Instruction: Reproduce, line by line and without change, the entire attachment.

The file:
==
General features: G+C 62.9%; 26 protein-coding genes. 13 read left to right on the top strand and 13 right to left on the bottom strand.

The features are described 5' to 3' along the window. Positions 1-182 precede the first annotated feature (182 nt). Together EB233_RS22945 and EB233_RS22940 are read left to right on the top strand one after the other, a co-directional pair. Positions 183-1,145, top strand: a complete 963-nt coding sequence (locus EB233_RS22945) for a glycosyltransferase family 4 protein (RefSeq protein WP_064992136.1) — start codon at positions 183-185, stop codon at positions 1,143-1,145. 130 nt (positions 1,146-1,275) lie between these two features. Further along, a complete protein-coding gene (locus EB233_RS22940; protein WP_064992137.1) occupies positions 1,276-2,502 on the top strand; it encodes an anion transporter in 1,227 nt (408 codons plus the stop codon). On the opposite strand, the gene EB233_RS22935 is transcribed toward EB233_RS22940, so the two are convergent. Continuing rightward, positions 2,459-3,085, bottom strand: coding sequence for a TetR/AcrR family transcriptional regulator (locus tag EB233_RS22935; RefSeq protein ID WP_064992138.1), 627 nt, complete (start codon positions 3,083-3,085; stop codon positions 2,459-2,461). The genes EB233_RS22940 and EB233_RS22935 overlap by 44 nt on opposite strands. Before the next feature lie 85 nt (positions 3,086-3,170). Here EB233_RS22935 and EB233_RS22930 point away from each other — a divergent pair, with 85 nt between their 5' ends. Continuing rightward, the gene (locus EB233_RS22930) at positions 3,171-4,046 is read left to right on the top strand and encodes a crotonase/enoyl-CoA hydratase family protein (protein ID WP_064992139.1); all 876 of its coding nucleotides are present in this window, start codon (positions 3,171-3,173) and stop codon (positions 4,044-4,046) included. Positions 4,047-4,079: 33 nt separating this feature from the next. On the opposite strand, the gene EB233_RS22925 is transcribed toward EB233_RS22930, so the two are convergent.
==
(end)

General features: G+C 62.9%; 26 protein-coding genes. 13 read left to right on the top strand and 13 right to left on the bottom strand.

The features are described 5' to 3' along the window. Positions 1-182 precede the first annotated feature (182 nt). Together EB233_RS22945 and EB233_RS22940 are read left to right on the top strand one after the other, a co-directional pair. Positions 183-1,145, top strand: a complete 963-nt coding sequence (locus EB233_RS22945) for a glycosyltransferase family 4 protein (RefSeq protein WP_064992136.1) — start codon at positions 183-185, stop codon at positions 1,143-1,145. 130 nt (positions 1,146-1,275) lie between these two features. Further along, a complete protein-coding gene (locus EB233_RS22940; protein WP_064992137.1) occupies positions 1,276-2,502 on the top strand; it encodes an anion transporter in 1,227 nt (408 codons plus the stop codon). On the opposite strand, the gene EB233_RS22935 is transcribed toward EB233_RS22940, so the two are convergent. Continuing rightward, positions 2,459-3,085, bottom strand: coding sequence for a TetR/AcrR family transcriptional regulator (locus tag EB233_RS22935; RefSeq protein ID WP_064992138.1), 627 nt, complete (start codon positions 3,083-3,085; stop codon positions 2,459-2,461). The genes EB233_RS22940 and EB233_RS22935 overlap by 44 nt on opposite strands. Before the next feature lie 85 nt (positions 3,086-3,170). Here EB233_RS22935 and EB233_RS22930 point away from each other — a divergent pair, with 85 nt between their 5' ends. Continuing rightward, the gene (locus EB233_RS22930) at positions 3,171-4,046 is read left to right on the top strand and encodes a crotonase/enoyl-CoA hydratase family protein (protein ID WP_064992139.1); all 876 of its coding nucleotides are present in this window, start codon (positions 3,171-3,173) and stop codon (positions 4,044-4,046) included. Positions 4,047-4,079: 33 nt separating this feature from the next. On the opposite strand, the gene EB233_RS22925 is transcribed toward EB233_RS22930, so the two are convergent.